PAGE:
The slim, slice-of-life drama “Wolf and Sheep” mixes naturalistic, ethnographic images with an appealing thread of folkloric magical realism.
Chicago spotlighted several other features by young writer-directors that, like 24 Weeks, played to acclaim at earlier fests but merit bigger buzz and await U.S. distribution. One of these was Sadat’s Wolf and Sheep, a beguiling mix of documentary and surrealist dream about sheepherding children in the Afghani mountains and a shapeshifting phantom who haunts their village after dark.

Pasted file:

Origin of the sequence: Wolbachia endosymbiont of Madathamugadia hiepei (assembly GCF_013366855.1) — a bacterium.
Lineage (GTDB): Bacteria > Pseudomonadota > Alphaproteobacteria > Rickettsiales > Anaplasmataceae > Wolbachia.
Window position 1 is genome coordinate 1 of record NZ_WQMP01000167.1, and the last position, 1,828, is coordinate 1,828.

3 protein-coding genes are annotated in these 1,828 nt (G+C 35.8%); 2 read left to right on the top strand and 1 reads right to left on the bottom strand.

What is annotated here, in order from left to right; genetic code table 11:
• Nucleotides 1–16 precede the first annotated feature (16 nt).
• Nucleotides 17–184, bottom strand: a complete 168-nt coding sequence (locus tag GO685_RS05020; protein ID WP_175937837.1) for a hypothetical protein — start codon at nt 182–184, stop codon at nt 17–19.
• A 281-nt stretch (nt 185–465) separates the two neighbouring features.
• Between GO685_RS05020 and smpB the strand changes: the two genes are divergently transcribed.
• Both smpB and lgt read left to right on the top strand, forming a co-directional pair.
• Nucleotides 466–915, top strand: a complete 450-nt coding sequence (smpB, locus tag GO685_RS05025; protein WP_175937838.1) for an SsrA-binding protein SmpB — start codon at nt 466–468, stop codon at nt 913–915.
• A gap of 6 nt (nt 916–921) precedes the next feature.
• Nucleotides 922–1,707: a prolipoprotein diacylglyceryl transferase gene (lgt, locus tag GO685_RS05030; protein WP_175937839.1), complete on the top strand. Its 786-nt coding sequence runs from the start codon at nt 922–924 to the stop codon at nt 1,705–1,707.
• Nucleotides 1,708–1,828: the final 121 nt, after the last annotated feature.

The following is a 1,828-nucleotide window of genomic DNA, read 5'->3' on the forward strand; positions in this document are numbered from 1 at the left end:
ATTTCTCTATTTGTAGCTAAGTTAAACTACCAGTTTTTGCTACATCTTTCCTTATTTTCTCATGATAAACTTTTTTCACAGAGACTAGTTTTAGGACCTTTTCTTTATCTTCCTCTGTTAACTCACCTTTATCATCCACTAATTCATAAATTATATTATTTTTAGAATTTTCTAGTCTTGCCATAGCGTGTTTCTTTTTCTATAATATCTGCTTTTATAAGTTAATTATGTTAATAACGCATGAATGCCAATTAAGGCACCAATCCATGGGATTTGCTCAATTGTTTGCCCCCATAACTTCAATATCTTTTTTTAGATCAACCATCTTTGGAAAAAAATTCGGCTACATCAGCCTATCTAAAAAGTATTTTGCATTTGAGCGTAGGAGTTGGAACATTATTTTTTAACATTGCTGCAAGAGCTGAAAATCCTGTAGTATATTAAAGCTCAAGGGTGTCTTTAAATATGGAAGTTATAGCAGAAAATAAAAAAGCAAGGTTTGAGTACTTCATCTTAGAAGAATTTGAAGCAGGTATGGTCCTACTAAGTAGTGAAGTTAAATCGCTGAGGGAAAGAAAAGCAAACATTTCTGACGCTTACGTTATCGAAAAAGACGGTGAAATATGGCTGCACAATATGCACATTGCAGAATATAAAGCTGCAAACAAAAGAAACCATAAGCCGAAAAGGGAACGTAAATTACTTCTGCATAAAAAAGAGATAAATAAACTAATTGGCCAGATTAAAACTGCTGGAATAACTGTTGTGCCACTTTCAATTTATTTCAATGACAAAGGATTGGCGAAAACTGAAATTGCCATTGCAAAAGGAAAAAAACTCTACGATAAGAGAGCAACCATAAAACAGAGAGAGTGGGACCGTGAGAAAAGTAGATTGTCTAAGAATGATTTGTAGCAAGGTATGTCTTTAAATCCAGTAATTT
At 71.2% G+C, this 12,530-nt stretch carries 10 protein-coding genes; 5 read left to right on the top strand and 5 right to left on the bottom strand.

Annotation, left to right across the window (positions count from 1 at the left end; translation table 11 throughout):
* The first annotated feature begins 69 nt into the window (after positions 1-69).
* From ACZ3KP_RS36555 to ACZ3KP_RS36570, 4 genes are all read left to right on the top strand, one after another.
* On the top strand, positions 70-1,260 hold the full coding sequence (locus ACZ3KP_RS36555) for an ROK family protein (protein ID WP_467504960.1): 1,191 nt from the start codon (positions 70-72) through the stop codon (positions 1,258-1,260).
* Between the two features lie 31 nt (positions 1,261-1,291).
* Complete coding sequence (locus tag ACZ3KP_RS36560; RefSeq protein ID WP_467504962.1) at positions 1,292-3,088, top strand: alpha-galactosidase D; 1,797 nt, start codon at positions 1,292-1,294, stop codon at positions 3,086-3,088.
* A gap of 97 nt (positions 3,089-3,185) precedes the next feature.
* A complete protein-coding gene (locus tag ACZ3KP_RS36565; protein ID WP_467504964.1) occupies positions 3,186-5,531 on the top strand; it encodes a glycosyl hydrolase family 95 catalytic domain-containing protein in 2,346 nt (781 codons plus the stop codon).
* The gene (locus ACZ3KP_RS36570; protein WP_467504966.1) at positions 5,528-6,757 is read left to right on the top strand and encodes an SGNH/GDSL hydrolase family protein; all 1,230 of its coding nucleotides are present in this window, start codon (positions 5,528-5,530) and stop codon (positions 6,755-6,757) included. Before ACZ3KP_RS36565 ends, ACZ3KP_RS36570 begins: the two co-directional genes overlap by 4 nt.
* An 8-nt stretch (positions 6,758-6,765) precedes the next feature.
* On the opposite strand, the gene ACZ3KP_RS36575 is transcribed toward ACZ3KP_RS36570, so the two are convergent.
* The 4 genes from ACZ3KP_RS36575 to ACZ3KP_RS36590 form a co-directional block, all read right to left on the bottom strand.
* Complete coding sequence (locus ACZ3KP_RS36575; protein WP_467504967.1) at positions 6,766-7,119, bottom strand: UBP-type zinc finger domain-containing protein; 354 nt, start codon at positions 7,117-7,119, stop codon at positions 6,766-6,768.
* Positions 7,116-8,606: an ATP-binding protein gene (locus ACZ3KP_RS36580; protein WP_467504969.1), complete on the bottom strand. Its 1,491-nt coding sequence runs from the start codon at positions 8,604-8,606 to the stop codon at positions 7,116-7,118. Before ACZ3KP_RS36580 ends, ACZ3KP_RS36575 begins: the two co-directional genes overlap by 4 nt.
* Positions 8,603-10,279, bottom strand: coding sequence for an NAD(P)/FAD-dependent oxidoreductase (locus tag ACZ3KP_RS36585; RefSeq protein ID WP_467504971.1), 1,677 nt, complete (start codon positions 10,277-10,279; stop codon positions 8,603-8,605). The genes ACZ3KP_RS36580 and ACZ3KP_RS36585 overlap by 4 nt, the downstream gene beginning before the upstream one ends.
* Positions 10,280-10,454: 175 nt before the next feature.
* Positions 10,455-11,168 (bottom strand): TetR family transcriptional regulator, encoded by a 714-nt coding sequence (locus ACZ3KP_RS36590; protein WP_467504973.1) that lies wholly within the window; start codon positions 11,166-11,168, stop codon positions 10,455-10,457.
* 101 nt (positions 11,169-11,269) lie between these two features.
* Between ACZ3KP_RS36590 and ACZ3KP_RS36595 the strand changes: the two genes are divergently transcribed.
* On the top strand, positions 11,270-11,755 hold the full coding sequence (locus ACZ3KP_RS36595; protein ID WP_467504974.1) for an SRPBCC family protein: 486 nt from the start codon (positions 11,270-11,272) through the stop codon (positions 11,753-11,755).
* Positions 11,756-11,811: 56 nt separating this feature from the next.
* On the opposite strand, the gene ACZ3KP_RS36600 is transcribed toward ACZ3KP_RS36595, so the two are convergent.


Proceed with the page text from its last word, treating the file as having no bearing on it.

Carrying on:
It represents the culmination of a years-long labor of love for young Afghan writer/director Shahrbanoo Sadat. Shot on stunning locations in remote rural Afghanistan, Sadat’s film partially (and deliberately) inhabits local oral tradition and folk belief rather than representing such phenomena from a calculatedly distanced, exoticizing perspective.